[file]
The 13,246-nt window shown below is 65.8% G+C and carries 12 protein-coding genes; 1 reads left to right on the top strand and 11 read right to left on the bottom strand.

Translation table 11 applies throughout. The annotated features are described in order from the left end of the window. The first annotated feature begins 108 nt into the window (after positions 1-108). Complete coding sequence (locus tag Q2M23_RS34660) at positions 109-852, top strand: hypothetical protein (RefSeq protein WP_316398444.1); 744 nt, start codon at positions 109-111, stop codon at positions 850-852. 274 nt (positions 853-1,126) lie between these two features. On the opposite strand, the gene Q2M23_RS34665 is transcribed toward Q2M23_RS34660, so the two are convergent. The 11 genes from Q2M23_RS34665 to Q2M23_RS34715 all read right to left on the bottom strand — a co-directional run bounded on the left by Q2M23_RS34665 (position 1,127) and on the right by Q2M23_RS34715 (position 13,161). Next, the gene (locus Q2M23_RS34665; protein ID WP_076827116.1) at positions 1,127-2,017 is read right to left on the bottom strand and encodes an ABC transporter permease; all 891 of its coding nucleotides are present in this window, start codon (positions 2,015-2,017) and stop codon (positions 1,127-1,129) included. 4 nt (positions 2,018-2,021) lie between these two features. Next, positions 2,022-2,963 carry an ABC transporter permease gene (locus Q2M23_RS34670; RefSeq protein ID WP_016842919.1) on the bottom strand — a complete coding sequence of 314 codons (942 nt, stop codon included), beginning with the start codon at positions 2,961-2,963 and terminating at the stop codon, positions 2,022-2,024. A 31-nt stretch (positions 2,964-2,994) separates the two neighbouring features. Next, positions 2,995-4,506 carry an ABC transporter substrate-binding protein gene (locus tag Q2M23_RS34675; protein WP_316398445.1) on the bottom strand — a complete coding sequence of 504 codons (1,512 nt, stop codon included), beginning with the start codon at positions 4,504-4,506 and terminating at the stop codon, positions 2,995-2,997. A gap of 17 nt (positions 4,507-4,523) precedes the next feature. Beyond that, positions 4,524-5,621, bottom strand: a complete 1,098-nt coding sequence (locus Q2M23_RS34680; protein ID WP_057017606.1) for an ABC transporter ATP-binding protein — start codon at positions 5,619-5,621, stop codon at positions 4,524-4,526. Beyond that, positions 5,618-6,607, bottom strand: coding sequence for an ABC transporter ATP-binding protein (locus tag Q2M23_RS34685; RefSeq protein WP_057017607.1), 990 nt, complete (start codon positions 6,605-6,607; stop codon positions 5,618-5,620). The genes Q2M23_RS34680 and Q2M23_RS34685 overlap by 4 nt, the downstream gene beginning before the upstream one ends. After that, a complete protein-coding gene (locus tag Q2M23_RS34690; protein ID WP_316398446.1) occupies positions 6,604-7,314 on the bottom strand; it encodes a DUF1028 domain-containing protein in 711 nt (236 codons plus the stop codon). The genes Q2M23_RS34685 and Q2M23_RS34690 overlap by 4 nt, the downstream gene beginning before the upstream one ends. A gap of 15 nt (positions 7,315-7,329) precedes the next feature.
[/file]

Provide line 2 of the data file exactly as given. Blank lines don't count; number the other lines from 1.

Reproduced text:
Translation table 11 applies throughout. The annotated features are described in order from the left end of the window. The first annotated feature begins 108 nt into the window (after positions 1-108). Complete coding sequence (locus tag Q2M23_RS34660) at positions 109-852, top strand: hypothetical protein (RefSeq protein WP_316398444.1); 744 nt, start codon at positions 109-111, stop codon at positions 850-852. 274 nt (positions 853-1,126) lie between these two features. On the opposite strand, the gene Q2M23_RS34665 is transcribed toward Q2M23_RS34660, so the two are convergent. The 11 genes from Q2M23_RS34665 to Q2M23_RS34715 all read right to left on the bottom strand — a co-directional run bounded on the left by Q2M23_RS34665 (position 1,127) and on the right by Q2M23_RS34715 (position 13,161). Next, the gene (locus Q2M23_RS34665; protein ID WP_076827116.1) at positions 1,127-2,017 is read right to left on the bottom strand and encodes an ABC transporter permease; all 891 of its coding nucleotides are present in this window, start codon (positions 2,015-2,017) and stop codon (positions 1,127-1,129) included. 4 nt (positions 2,018-2,021) lie between these two features. Next, positions 2,022-2,963 carry an ABC transporter permease gene (locus Q2M23_RS34670; RefSeq protein ID WP_016842919.1) on the bottom strand — a complete coding sequence of 314 codons (942 nt, stop codon included), beginning with the start codon at positions 2,961-2,963 and terminating at the stop codon, positions 2,022-2,024. A 31-nt stretch (positions 2,964-2,994) separates the two neighbouring features. Next, positions 2,995-4,506 carry an ABC transporter substrate-binding protein gene (locus tag Q2M23_RS34675; protein WP_316398445.1) on the bottom strand — a complete coding sequence of 504 codons (1,512 nt, stop codon included), beginning with the start codon at positions 4,504-4,506 and terminating at the stop codon, positions 2,995-2,997. A gap of 17 nt (positions 4,507-4,523) precedes the next feature. Beyond that, positions 4,524-5,621, bottom strand: a complete 1,098-nt coding sequence (locus Q2M23_RS34680; protein ID WP_057017606.1) for an ABC transporter ATP-binding protein — start codon at positions 5,619-5,621, stop codon at positions 4,524-4,526. Beyond that, positions 5,618-6,607, bottom strand: coding sequence for an ABC transporter ATP-binding protein (locus tag Q2M23_RS34685; RefSeq protein WP_057017607.1), 990 nt, complete (start codon positions 6,605-6,607; stop codon positions 5,618-5,620). The genes Q2M23_RS34680 and Q2M23_RS34685 overlap by 4 nt, the downstream gene beginning before the upstream one ends. After that, a complete protein-coding gene (locus tag Q2M23_RS34690; protein ID WP_316398446.1) occupies positions 6,604-7,314 on the bottom strand; it encodes a DUF1028 domain-containing protein in 711 nt (236 codons plus the stop codon). The genes Q2M23_RS34685 and Q2M23_RS34690 overlap by 4 nt, the downstream gene beginning before the upstream one ends. A gap of 15 nt (positions 7,315-7,329) precedes the next feature.